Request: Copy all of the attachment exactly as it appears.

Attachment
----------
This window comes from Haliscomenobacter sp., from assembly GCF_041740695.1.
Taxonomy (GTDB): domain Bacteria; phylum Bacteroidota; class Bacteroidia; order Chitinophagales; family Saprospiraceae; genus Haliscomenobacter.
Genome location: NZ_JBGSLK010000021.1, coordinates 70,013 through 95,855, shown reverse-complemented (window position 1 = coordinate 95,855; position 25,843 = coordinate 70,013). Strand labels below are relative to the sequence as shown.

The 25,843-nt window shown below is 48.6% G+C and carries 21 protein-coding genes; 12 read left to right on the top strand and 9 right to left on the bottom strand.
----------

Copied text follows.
This window comes from Haliscomenobacter sp., from assembly GCF_041740695.1.
Taxonomy (GTDB): domain Bacteria; phylum Bacteroidota; class Bacteroidia; order Chitinophagales; family Saprospiraceae; genus Haliscomenobacter.
Genome location: NZ_JBGSLK010000021.1, coordinates 70,013 through 95,855, shown reverse-complemented (window position 1 = coordinate 95,855; position 25,843 = coordinate 70,013). Strand labels below are relative to the sequence as shown.

The 25,843-nt window shown below is 48.6% G+C and carries 21 protein-coding genes; 12 read left to right on the top strand and 9 right to left on the bottom strand.